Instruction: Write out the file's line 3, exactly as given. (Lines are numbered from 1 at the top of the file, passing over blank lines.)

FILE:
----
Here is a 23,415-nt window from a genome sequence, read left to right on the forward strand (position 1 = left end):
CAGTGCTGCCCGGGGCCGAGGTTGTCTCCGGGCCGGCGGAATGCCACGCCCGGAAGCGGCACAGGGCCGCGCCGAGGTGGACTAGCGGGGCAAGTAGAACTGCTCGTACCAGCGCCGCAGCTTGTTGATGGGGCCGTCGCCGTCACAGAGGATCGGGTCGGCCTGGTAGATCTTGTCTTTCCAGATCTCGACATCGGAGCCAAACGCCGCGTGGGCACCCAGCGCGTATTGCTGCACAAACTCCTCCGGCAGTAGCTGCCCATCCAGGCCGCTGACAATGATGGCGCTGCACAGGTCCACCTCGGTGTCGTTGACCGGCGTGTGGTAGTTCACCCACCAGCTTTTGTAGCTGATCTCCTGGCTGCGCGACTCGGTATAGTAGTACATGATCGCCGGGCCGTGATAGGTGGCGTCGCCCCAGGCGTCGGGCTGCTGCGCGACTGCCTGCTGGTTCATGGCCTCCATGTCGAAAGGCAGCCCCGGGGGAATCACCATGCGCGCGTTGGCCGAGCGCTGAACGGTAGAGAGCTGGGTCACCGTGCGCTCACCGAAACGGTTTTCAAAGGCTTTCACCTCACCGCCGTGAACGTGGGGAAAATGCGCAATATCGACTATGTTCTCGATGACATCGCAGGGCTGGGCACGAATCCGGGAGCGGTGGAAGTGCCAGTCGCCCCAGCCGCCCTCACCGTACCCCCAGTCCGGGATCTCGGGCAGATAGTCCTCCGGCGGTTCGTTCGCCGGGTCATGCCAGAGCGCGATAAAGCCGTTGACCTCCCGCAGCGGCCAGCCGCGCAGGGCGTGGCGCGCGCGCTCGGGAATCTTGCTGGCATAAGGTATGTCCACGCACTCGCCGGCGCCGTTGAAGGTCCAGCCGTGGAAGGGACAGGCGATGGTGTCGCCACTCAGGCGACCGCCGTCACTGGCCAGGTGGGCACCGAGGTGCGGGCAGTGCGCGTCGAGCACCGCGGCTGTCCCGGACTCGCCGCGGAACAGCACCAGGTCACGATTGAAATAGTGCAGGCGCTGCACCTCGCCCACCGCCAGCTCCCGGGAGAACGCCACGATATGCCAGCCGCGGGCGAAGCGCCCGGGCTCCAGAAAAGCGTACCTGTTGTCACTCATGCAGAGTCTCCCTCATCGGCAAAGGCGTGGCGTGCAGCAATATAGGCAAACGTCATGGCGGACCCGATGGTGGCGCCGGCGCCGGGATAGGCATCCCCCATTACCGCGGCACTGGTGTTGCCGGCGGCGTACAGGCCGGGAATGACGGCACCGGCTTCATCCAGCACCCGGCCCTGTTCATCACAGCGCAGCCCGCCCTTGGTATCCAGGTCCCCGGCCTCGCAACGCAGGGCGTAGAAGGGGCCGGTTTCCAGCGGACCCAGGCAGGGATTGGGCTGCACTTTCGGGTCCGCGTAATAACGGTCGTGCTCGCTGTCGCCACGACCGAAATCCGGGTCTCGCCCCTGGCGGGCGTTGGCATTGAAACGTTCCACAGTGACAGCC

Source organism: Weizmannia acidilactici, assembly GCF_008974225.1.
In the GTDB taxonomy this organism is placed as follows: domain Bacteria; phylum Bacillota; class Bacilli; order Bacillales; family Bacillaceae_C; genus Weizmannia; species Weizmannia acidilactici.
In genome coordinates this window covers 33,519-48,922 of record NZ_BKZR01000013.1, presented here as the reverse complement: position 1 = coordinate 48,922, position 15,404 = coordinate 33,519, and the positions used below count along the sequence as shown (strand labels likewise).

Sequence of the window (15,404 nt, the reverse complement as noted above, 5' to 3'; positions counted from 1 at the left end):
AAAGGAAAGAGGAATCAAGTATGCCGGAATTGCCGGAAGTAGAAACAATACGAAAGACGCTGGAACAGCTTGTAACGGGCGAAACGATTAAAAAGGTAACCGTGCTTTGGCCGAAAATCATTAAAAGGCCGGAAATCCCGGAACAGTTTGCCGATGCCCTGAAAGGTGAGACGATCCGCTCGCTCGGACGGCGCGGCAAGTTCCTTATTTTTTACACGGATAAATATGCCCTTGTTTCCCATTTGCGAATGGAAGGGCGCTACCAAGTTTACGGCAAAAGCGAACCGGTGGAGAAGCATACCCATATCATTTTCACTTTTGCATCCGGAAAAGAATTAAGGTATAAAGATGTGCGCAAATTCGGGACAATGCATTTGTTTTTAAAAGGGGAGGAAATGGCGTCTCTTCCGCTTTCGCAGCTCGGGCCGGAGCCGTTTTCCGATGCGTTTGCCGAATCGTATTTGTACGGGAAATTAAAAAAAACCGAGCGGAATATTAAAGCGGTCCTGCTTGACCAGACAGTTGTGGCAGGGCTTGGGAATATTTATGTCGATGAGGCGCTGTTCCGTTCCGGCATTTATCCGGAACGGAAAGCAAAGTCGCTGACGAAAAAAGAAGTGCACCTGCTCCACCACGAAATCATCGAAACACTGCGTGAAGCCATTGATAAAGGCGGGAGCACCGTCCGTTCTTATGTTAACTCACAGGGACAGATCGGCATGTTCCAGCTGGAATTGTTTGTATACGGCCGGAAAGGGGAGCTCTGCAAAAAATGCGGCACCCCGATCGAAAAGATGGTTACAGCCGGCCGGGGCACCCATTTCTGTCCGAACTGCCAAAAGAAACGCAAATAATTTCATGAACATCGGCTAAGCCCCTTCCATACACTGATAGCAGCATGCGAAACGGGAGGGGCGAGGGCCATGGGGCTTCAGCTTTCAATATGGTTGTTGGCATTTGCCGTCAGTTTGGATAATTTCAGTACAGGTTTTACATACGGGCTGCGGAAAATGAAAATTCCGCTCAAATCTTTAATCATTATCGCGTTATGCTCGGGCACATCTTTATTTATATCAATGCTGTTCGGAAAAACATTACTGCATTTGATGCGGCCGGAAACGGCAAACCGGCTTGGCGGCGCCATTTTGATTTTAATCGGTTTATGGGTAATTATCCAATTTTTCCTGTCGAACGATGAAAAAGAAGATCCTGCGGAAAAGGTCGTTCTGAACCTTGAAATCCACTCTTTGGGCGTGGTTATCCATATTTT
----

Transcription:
Source organism: Weizmannia acidilactici, assembly GCF_008974225.1.